One-health simulation modelling: assessment of control strategies against the spread of influenza between swine and human populations using NAADSM

S. Dorjee, C. W. Revie, Z. Poljak, W. B. Mcnab, J. T. Mcclure, J. Sanchez

Research output: Contribution to journalArticle

Abstract

Simulation models implemented using a range of parameters offer a useful approach to identifying effective disease intervention strategies. The objective of this study was to investigate the effects of key control strategies to mitigate the simultaneous spread of influenza among and between swine and human populations. We used the pandemic H1N1 2009 virus as a case study. The study population included swine herds (488 herds) and households-of-people (29 707 households) within a county in Ontario, Canada. Households were categorized as: (i) rural households with swine workers, (ii) rural households without swine workers and (iii) urban households without swine workers. Seventy-two scenarios were investigated based on a combination of the parameters of speed of detection and control strategies, such as quarantine strategy, effectiveness of movement restriction and ring vaccination strategy, all assessed at three levels of transmissibility of the virus at the swine-human interface. Results showed that the speed of detection of the infected units combined with the quarantine strategy had the largest impact on the duration and size of outbreaks. A combination of fast to moderate speed of the detection (where infected units were detected within 5-10 days since first infection) and quarantine of the detected units alone contained the outbreak within the swine population in most of the simulated outbreaks. Ring vaccination had no added beneficial effect. In conclusion, our study suggests that the early detection (and therefore effective surveillance) and effective quarantine had the largest impact in the control of the influenza spread, consistent with earlier studies. To our knowledge, no study had previously assessed the impact of the combination of different intervention strategies involving the simultaneous spread of influenza between swine and human populations.

LanguageEnglish
Pagese229-e244
Number of pages16
JournalTransboundary and Emerging Diseases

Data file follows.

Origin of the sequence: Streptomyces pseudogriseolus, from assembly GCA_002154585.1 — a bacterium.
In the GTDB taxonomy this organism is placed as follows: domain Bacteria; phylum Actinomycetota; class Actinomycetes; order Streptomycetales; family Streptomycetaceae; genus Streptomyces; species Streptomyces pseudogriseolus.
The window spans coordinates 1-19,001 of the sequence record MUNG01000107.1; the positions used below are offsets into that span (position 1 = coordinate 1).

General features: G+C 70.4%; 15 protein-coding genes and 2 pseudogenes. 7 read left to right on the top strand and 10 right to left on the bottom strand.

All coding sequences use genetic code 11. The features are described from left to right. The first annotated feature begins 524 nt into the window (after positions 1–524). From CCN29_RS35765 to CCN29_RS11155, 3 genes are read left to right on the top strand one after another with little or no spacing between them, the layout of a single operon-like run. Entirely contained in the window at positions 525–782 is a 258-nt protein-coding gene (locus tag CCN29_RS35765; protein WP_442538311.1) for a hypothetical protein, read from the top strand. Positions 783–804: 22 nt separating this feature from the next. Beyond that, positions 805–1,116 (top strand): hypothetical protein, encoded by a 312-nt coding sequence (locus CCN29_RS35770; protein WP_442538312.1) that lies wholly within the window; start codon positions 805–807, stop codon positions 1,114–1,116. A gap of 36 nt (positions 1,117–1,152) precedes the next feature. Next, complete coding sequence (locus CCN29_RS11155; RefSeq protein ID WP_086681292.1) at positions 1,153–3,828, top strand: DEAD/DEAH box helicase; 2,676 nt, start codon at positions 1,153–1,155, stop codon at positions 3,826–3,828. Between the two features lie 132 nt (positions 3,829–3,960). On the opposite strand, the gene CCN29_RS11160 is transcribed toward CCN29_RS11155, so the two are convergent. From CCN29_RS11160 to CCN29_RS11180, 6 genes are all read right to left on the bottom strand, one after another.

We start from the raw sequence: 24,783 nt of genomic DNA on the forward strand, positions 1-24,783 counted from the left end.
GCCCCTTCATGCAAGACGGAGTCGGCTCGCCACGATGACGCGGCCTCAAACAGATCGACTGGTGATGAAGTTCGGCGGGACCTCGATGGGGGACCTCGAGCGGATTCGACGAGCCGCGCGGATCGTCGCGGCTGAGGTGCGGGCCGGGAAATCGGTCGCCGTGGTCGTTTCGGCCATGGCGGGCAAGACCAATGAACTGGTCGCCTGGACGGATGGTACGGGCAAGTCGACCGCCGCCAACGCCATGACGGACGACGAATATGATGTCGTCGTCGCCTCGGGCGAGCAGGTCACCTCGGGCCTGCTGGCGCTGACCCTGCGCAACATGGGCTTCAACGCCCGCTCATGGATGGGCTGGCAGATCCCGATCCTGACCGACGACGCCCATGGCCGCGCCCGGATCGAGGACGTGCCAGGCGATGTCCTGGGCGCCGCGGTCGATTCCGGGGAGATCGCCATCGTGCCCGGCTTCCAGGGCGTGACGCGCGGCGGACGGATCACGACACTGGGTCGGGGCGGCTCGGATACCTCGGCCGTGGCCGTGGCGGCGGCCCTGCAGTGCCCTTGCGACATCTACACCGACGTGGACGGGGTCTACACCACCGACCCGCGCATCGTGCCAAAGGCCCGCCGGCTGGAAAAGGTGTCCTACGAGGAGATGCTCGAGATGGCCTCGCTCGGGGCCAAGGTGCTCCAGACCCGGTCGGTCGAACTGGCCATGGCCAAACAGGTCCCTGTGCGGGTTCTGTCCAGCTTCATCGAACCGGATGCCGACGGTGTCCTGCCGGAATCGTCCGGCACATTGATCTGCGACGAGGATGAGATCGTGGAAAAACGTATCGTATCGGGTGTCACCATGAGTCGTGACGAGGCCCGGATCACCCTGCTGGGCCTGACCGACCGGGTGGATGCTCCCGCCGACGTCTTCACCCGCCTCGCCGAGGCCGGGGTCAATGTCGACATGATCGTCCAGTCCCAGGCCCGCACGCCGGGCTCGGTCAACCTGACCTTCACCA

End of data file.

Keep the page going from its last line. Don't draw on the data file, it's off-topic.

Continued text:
Volume63
Issue number2
Early online date15 Sep 2014
DOIs
Publication statusPublished - 30 Apr 2016
Externally publishedYes

Fingerprint

influenza
human population
Human Influenza
Swine
Quarantine
households
swine
Health
quarantine
Population
Disease Outbreaks
Vaccination
herds
vaccination
H1N1 Subtype Influenza A Virus
Ontario
Pandemics
pandemic
Influenza A virus
Canada

Keywords

  • humans
  • influenza
  • modelling
  • NAADSM
  • one-health
  • pigs
  • zoonotic diseases

Cite this

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abstract = "Simulation models implemented using a range of parameters offer a useful approach to identifying effective disease intervention strategies. The objective of this study was to investigate the effects of key control strategies to mitigate the simultaneous spread of influenza among and between swine and human populations. We used the pandemic H1N1 2009 virus as a case study. The study population included swine herds (488 herds) and households-of-people (29 707 households) within a county in Ontario, Canada. Households were categorized as: (i) rural households with swine workers, (ii) rural households without swine workers and (iii) urban households without swine workers. Seventy-two scenarios were investigated based on a combination of the parameters of speed of detection and control strategies, such as quarantine strategy, effectiveness of movement restriction and ring vaccination strategy, all assessed at three levels of transmissibility of the virus at the swine-human interface. Results showed that the speed of detection of the infected units combined with the quarantine strategy had the largest impact on the duration and size of outbreaks. A combination of fast to moderate speed of the detection (where infected units were detected within 5-10 days since first infection) and quarantine of the detected units alone contained the outbreak within the swine population in most of the simulated outbreaks. Ring vaccination had no added beneficial effect. In conclusion, our study suggests that the early detection (and therefore effective surveillance) and effective quarantine had the largest impact in the control of the influenza spread, consistent with earlier studies. To our knowledge, no study had previously assessed the impact of the combination of different intervention strategies involving the simultaneous spread of influenza between swine and human populations.",
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One-health simulation modelling : assessment of control strategies against the spread of influenza between swine and human populations using NAADSM. / Dorjee, S.; Revie, C. W.; Poljak, Z.; Mcnab, W. B.; Mcclure, J. T.; Sanchez, J.

In: Transboundary and Emerging Diseases, Vol. 63, No. 2, 30.04.2016, p. e229-e244.

Research output: Contribution to journalArticle

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AU - Revie, C. W.

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